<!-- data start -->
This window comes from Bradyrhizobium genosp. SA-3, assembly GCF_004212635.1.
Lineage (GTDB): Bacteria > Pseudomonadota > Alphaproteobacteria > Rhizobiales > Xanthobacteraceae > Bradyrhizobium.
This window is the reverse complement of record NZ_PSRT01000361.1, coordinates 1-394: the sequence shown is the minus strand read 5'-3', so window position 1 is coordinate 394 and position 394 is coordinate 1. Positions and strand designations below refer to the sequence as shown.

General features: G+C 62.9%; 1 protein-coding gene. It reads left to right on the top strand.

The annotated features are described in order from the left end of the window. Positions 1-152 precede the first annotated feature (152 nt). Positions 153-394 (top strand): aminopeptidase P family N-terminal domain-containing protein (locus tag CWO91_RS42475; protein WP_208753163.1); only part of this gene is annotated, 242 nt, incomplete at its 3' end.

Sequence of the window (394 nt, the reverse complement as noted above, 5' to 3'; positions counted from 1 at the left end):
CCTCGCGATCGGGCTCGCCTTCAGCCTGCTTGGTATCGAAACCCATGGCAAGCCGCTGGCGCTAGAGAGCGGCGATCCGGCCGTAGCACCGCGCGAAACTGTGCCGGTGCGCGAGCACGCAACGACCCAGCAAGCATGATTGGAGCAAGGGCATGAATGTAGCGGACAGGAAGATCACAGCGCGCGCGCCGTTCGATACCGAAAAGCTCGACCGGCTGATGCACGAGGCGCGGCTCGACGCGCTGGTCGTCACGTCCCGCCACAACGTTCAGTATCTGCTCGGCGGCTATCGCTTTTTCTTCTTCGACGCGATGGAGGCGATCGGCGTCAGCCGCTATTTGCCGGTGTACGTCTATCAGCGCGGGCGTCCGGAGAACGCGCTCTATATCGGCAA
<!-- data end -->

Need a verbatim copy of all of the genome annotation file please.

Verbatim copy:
This window comes from Bradyrhizobium genosp. SA-3, assembly GCF_004212635.1.
Lineage (GTDB): Bacteria > Pseudomonadota > Alphaproteobacteria > Rhizobiales > Xanthobacteraceae > Bradyrhizobium.
This window is the reverse complement of record NZ_PSRT01000361.1, coordinates 1-394: the sequence shown is the minus strand read 5'-3', so window position 1 is coordinate 394 and position 394 is coordinate 1. Positions and strand designations below refer to the sequence as shown.

General features: G+C 62.9%; 1 protein-coding gene. It reads left to right on the top strand.

The annotated features are described in order from the left end of the window. Positions 1-152 precede the first annotated feature (152 nt). Positions 153-394 (top strand): aminopeptidase P family N-terminal domain-containing protein (locus tag CWO91_RS42475; protein WP_208753163.1); only part of this gene is annotated, 242 nt, incomplete at its 3' end.

Sequence of the window (394 nt, the reverse complement as noted above, 5' to 3'; positions counted from 1 at the left end):
CCTCGCGATCGGGCTCGCCTTCAGCCTGCTTGGTATCGAAACCCATGGCAAGCCGCTGGCGCTAGAGAGCGGCGATCCGGCCGTAGCACCGCGCGAAACTGTGCCGGTGCGCGAGCACGCAACGACCCAGCAAGCATGATTGGAGCAAGGGCATGAATGTAGCGGACAGGAAGATCACAGCGCGCGCGCCGTTCGATACCGAAAAGCTCGACCGGCTGATGCACGAGGCGCGGCTCGACGCGCTGGTCGTCACGTCCCGCCACAACGTTCAGTATCTGCTCGGCGGCTATCGCTTTTTCTTCTTCGACGCGATGGAGGCGATCGGCGTCAGCCGCTATTTGCCGGTGTACGTCTATCAGCGCGGGCGTCCGGAGAACGCGCTCTATATCGGCAA